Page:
Nothing would be this simple again, all of us
muscled and squared up, eyes gone dark, running,
fueled for the trip by a column of Oreos,
a meatloaf sandwich, bottles of Coke
and often, beer. I was good enough,
chored away at the whims of others —
relieved each wastebasket of its teary issues,
mowed some lawns, the blade set @ sterile landscape
—spent the dollars on Patchen and Roszak.
By last period, ready for the rest of our lives,
we hyperventilated to our seats in the band. I played
a baritone horn, my expressway to the moon,
to Anywhere but Here —
to the launchpad of the porch next door,
to orate for friends or pigeons
from its vacant escarpment,
my private stage, a faulty pen my microphone,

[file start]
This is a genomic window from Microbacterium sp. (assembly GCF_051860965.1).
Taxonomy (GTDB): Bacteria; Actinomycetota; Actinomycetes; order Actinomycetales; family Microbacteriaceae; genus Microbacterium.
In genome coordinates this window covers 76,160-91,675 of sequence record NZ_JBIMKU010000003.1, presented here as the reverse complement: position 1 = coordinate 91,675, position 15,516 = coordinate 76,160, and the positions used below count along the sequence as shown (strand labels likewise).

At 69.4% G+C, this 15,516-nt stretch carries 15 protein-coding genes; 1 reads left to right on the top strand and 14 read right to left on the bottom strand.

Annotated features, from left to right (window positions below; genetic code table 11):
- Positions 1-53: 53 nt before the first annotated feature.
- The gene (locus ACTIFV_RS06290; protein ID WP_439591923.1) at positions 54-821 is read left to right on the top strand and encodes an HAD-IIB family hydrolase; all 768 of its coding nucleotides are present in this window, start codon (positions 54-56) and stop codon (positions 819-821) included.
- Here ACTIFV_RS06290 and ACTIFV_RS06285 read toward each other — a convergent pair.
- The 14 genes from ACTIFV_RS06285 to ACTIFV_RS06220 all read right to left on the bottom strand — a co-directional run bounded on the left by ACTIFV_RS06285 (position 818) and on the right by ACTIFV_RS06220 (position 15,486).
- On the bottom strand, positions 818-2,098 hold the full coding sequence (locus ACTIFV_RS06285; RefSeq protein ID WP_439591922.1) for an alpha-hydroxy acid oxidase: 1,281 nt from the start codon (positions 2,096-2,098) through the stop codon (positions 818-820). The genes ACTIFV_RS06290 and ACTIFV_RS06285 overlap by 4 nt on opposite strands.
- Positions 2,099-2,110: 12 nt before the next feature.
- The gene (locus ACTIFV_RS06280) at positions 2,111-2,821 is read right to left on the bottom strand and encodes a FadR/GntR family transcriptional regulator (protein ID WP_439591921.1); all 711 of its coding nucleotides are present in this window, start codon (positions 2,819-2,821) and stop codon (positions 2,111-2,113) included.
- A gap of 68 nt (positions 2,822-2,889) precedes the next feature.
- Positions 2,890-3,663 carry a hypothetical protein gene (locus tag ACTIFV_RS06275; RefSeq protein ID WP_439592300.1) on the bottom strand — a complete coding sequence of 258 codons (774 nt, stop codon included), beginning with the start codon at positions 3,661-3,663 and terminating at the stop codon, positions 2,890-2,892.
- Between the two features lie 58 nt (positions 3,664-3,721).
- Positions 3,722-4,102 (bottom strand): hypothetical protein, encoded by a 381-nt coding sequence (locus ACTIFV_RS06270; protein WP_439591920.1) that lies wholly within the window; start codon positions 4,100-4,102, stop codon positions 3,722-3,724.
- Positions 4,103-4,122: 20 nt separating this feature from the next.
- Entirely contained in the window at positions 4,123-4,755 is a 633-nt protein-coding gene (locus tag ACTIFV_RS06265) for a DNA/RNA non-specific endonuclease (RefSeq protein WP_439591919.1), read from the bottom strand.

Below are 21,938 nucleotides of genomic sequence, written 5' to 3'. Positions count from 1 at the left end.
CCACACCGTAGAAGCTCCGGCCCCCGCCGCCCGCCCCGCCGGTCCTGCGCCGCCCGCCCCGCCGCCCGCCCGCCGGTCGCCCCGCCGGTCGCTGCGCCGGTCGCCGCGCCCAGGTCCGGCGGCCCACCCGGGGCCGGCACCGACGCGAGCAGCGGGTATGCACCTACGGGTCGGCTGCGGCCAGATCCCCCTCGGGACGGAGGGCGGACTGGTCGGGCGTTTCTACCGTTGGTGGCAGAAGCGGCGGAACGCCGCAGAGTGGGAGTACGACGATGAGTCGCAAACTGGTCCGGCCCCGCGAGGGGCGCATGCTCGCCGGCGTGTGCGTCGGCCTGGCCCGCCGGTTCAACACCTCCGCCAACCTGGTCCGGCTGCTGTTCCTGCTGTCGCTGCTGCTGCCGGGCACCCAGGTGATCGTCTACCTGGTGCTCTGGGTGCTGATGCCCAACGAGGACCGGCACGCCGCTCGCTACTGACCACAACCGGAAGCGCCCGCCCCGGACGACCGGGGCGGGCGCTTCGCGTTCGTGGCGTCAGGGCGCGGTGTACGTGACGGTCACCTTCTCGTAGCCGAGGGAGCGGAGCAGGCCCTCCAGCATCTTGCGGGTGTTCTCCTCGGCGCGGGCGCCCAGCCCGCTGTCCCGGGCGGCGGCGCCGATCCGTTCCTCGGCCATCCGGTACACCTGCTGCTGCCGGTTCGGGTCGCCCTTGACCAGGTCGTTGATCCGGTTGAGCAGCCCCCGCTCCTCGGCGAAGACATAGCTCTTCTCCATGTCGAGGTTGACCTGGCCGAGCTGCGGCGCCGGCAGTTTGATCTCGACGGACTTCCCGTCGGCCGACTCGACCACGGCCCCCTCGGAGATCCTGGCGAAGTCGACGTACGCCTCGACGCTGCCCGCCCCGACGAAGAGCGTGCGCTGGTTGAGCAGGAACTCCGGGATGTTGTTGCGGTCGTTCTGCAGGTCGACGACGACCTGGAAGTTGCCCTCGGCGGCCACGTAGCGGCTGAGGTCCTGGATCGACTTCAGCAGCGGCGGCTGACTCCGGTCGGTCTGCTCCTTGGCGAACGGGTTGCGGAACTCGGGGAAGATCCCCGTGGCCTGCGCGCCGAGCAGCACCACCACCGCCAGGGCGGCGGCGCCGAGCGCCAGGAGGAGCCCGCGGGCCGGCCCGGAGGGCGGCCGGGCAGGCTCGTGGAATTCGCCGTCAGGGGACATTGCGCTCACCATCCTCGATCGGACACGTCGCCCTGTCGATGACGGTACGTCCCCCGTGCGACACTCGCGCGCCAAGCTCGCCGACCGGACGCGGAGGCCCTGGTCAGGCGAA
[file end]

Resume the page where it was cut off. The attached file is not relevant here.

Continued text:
stupid with youth.
At the midnight of the year, snow falling
on blackened leaves so cold they felt hot,
we walked on water in the glorious spite
of barefoot flight, shadow-faced in tunnel-light.
Those moments in the wake of Woodstock
when everything went wrong,
we stocked up on the pleasures of nothing,
a need to birth something
more clever than moonlight striking
the awkward sidewalks. And,
once in a while, on a found blanket
at the dew-damp edge of somebody’s
golf course, in the soft pine duff,
we could rub each other just the right way,
then fall asleep on our pillow of arms.
S.B. Merrow studied literature and Japanese, then apprenticed as a flute-maker. For years she worked with her hands and ears, crafting and restoring concert flutes for performers, collectors, and conservatories, before returning to her first love, poetry. Her fulllength collection of poems, Everyone A Bell, was published by Kelsay Books in 2020.